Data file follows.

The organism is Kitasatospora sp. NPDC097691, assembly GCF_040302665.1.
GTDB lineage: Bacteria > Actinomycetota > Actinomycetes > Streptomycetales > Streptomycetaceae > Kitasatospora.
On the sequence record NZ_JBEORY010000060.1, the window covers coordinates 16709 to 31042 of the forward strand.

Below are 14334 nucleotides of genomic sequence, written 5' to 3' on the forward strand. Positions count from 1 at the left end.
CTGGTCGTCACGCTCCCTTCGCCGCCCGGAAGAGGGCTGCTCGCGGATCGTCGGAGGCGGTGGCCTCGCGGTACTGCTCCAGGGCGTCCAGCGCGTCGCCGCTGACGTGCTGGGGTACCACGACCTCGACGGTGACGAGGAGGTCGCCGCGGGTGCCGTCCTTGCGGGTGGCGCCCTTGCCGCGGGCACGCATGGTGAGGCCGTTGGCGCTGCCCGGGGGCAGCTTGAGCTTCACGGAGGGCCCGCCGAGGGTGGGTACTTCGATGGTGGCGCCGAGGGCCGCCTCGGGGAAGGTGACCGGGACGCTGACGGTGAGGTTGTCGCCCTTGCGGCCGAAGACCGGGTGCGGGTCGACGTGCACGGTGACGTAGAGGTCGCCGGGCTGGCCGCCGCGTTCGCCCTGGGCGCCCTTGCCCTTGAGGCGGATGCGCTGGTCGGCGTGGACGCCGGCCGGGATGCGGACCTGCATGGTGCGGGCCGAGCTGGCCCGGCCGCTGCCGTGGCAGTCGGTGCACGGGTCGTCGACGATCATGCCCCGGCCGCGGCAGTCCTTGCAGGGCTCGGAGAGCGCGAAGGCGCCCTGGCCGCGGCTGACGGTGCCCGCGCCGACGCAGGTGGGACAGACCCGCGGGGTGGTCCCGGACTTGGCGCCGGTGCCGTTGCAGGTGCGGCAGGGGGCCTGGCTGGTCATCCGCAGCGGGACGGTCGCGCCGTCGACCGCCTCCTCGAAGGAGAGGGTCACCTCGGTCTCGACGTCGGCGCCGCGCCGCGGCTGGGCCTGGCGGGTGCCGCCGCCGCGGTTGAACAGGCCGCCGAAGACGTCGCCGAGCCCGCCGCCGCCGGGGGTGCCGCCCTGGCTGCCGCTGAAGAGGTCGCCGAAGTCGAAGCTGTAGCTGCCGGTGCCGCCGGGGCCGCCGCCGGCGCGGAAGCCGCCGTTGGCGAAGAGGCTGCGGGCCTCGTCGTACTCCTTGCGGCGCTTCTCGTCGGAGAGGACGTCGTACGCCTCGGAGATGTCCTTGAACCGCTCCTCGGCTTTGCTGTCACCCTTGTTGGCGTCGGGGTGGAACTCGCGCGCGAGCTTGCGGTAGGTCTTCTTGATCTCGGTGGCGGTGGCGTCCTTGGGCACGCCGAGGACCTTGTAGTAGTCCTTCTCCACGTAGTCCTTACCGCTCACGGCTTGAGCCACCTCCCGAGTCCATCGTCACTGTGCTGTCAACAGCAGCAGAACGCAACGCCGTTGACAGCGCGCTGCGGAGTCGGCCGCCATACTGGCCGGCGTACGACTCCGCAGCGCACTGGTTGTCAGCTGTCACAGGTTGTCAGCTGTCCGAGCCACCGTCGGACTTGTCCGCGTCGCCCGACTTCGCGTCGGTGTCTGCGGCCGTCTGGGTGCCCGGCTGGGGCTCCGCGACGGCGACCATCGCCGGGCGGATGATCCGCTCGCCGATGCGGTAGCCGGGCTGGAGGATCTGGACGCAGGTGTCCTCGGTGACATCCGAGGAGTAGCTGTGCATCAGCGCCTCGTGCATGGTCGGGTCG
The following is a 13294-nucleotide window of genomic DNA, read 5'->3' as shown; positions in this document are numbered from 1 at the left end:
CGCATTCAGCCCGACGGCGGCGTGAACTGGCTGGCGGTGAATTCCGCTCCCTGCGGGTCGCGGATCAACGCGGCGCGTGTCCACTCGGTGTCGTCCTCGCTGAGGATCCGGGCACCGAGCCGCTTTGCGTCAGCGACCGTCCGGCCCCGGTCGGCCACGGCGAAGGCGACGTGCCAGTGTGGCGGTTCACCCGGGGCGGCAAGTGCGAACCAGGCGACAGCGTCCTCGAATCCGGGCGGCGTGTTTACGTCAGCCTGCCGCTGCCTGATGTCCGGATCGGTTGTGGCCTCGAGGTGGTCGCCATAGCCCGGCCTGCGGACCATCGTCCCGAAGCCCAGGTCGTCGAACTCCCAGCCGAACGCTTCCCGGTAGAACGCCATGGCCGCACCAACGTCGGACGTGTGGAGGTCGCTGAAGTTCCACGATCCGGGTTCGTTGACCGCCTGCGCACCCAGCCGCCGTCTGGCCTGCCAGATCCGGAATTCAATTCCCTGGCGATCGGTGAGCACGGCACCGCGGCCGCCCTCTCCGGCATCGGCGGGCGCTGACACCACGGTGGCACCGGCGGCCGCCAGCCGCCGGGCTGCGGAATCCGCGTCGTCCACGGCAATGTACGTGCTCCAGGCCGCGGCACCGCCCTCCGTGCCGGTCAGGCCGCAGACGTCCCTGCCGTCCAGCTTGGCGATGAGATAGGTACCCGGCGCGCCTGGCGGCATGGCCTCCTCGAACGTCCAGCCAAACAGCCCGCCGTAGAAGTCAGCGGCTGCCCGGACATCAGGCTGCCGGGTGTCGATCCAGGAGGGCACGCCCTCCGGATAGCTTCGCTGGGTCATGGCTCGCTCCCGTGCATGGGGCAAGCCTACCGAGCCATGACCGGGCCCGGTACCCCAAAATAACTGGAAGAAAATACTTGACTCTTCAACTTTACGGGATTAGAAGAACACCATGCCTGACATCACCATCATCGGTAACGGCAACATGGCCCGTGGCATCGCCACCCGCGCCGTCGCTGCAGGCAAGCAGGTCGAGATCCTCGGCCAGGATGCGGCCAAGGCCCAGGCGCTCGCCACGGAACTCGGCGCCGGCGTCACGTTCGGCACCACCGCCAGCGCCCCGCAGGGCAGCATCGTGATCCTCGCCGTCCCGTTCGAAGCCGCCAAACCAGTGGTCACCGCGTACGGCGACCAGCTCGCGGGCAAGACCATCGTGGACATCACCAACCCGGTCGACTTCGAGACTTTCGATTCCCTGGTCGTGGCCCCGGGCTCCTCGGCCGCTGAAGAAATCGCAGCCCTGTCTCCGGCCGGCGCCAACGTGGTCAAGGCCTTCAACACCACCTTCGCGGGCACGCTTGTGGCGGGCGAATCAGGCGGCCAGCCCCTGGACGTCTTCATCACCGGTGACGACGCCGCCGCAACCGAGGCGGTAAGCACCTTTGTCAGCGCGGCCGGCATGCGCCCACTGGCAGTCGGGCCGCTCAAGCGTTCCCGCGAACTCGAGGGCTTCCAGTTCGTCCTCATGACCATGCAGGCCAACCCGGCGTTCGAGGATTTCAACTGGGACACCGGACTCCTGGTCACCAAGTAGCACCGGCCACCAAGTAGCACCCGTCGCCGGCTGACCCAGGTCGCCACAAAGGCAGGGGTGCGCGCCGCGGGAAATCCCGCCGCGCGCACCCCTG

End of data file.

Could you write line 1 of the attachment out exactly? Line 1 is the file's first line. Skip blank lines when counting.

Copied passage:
The organism is Kitasatospora sp. NPDC097691, assembly GCF_040302665.1.